Dry Eye Syndrome and Symptoms
The eyes are your windows to the world. They can reveal your innermost feelings and emotions, your joy and happiness, your sorrow and sadness. Youth, beauty and wisdom may be fownd here also. To many, their sight is the most important of the senses yet to some, eyes are a continuous source of irritation and discomfort. Consequently, their eyes do not produce enough tears to be wet and comfortable as a result of a condition known as Dry Eye Syndrome. Knowing about dry eye syndrome and symptoms today can help avoid potential issues and complications in the future.
Each time you blink, new tears bath the surface of your eye. These tears are formed in several glands located around each eye.
The Large Lacrimal Gland responds to emotion, injury, irritation, whereas the Accessory lacrimal Glands secrete an anti-bacterial agent to help ward off infection and constantly lubricate and comfort your eye.
Small openings in your upper and lower eyelid are referred to as tear ducts, or medically identified as puncta and act as tear drains.
The Lacrimal Sac allows tears to flow from your eye to your nose.
The Nasolacrimal Duct is a continuation of the lacrimal sac into the nose to permit drainage.
Tear Film Layers
Tears are produced to soothe and protect your eyes.
The Lipid Layer is the outer- most oil-based layer rapid tear evaporation.which helps to minimize.
The Aqueous, or middle layer, contains salt and protein in a 98% water base.
The Mucin Layer coats the entire surface of the eye which causes the lipid and aqueous layers to form.
If any one of these important layers is missing, or when only a few tears are being produced, a breakdown occurs which may cause burning, stinging or itching sensations. These are symptoms of Dry Eye Syndrome.
Dry Eye Causes
Contact lenses, cigarette smoke, pollution, drugs and medication, some work environments, the exposure to atmospheric conditions like sand, dust, and low humidity. Even pregnancy may cause Dry Eye Syndrome.
As we grow older, our tear production typically decreases. After menopause, women are especially susceptible to the symptoms of Dry Eye Syndrome. Of course men and women of any age can be affected.
How to Diagnose Dry Eye Syndrome
Lissamine Green or Rose Bengal
Determine any degenerated cells or breakdowns in the tear film through application of eye drops.
Color Bar Schirmer Test
Next, the quantity of your tears could be tested. Using a Color Bar Schirmer Test, the tip of a treated, calibrated strip of paper is placed in the lower lid of your eye to measure the amount of tears produced during this painless, five minute period.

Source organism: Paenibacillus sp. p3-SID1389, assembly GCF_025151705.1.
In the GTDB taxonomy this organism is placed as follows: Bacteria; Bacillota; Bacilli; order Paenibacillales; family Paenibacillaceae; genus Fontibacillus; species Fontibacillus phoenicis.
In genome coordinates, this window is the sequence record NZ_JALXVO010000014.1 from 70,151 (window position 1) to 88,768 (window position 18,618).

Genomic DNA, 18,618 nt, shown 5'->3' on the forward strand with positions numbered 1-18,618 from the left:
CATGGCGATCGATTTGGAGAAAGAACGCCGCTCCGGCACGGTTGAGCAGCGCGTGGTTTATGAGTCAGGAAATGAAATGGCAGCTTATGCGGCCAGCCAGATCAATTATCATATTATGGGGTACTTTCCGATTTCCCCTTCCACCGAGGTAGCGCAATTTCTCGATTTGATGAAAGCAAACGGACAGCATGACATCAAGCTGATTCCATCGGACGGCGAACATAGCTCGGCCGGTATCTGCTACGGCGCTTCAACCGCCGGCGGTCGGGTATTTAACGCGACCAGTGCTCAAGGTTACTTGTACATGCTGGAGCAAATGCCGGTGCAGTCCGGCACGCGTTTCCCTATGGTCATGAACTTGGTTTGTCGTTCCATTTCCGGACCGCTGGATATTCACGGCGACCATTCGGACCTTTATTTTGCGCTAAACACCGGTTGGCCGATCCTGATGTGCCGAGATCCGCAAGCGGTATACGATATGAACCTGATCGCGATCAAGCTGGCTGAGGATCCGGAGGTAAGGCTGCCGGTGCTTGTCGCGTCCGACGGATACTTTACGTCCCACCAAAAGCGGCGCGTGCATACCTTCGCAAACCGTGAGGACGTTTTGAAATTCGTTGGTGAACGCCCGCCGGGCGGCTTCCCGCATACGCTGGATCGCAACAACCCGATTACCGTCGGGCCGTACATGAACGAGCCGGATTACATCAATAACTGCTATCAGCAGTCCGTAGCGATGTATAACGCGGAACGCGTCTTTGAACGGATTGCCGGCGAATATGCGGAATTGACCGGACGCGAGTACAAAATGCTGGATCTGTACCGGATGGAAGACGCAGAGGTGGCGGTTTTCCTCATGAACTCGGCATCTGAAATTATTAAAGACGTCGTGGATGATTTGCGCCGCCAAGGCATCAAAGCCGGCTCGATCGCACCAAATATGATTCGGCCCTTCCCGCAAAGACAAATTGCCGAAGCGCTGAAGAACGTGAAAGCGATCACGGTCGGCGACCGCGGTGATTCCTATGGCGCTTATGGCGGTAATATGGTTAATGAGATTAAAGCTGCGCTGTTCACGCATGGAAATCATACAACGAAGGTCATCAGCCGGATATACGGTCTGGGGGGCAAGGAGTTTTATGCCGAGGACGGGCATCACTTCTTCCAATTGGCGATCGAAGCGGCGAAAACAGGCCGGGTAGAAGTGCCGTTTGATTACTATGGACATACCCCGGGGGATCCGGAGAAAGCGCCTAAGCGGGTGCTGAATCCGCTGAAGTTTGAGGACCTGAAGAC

Temporarily closing the tear duct
The third method involves temporarily closing the tear duct (punctal) canal. A small Collagen Plug is inserted into the tear duct until it completely disappears just below the opening, thus acting like a stopper in a sink. This will prevent tear drainage, causing your own tears to bathe the eye for a longer period of time. In about a week, this plug will dissolve and wash away with your tears, thus allowing you and your doctor time to evaluate if permanent closure may be required.
The procedure is generally painless and often takes only a few minutes to perform. Should one experience any discomfort, your doctor may simply apply a topical anesthetic by a drop or by a cotton swab.
Treatment of Dry Eyes Syndrome
Frequently, Dry Eye Patients find immediate temporary relief with artificial tears. This treat ment may serve as a quick remedy, but artificial tears are only a temporary or short-term solution to the problem. While artificial tears may be considered for some less severe Dry Eye cases, in more serious instances, permanent closure of the tear duct may be the best solution. This would allow you to retain your own natural tears.
Today, there are three basic methods of tear duct closure: laser treatment, cautery, or the use of medical grade silicone plugs. As each method has benefits and drawbacks, your doctor will advise the best treatment for you.
The most popular treatment for the solution to your Dry Eye problem is the use of the permanent, yet removable, Punctum Plug. This treatment allows more of the natural tears to bathe the surface of the eye, providing long-term relief from the Dry Eye Syndrome. Typically, this is an in-office procedure.
Your doctor may apply a simple topical anesthetic before gently dilating the tear duct. Next, the Punctum Plug is inserted, until the dome of the plug becomes flush with the surface of the tear duct opening, sealing the tear duct.
Relief from the discomfort of dry eyes may be immediate in some, while others may experience gradual relief.
Dry Eye Syndrome Care
Patients wearing punctum plugs should take special care not to press or scratch on the tear duct area of the eye where the plug is placed as this may dislodge it. Should a plug become dislodged PLEASE DO NOT ATTEMPT TO REPLACE IT YOURSELF.
However, to remove debris such as “sleep” from the eyes, use a mirror and gently wipe with a clean cotton swab.
Doctors using punctum plugs in the treatment of Dry Eye Syndrome patients report a high success rate. For the low percentage of patients finding punctum plugs to be unsuitable, a simple procedure to remove the plug takes only a few seconds.
The Dry Eye Syndrome leads to many discomforts. If you are experiencing any of the symptoms of Dry Eye Syndrome, please consider temporary or permanent punctal closure. It is known to be a safe, painless, quick, and effective treatment to restore those precious tears to your eyes, your window to the world.